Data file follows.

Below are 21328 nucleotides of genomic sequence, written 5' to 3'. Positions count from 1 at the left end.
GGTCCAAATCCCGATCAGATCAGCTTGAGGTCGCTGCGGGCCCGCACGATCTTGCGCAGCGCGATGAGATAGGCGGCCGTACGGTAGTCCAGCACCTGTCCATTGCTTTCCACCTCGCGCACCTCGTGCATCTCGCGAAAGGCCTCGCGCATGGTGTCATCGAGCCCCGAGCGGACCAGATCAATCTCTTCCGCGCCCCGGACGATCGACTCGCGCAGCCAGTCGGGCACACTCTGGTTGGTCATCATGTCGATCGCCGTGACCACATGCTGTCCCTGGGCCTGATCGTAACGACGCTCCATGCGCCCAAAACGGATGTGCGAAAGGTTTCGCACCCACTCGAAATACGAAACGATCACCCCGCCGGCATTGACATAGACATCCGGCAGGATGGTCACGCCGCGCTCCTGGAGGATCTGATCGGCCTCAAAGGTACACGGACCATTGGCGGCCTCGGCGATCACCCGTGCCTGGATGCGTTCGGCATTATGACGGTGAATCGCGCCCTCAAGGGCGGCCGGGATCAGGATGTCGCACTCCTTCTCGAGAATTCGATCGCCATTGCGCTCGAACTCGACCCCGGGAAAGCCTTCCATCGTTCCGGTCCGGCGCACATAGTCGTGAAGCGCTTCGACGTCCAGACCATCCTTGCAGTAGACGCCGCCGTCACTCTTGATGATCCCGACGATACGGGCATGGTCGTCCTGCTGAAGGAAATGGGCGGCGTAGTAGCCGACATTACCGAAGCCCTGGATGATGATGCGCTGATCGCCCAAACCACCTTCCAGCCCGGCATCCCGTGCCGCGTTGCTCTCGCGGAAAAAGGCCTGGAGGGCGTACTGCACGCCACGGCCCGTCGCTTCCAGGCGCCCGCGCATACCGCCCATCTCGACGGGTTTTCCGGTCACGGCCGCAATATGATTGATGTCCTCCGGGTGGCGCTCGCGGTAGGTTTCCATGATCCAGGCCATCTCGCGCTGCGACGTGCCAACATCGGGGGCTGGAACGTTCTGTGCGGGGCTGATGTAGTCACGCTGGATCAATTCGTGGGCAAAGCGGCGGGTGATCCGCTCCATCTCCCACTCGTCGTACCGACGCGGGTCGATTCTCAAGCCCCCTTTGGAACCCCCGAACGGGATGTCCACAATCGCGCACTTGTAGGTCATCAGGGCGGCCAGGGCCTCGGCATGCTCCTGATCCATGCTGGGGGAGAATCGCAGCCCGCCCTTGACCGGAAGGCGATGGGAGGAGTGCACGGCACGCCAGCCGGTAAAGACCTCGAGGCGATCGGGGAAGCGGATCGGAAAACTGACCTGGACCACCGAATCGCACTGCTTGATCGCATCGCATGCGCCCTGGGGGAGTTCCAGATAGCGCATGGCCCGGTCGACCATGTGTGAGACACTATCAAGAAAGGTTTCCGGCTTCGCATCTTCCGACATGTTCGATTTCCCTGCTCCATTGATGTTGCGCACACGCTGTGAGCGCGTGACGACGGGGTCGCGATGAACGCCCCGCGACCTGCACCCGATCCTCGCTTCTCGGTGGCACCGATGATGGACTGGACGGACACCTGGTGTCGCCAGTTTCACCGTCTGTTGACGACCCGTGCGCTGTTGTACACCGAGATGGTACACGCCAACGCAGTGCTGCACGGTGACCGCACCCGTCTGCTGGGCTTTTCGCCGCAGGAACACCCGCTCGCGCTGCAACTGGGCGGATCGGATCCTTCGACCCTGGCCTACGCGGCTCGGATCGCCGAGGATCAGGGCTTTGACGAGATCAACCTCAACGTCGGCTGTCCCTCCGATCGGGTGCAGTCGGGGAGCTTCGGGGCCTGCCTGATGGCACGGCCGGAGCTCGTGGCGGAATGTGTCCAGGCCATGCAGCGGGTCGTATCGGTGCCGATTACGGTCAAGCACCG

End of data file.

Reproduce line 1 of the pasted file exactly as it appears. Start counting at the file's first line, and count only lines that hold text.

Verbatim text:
Below are 21328 nucleotides of genomic sequence, written 5' to 3'. Positions count from 1 at the left end.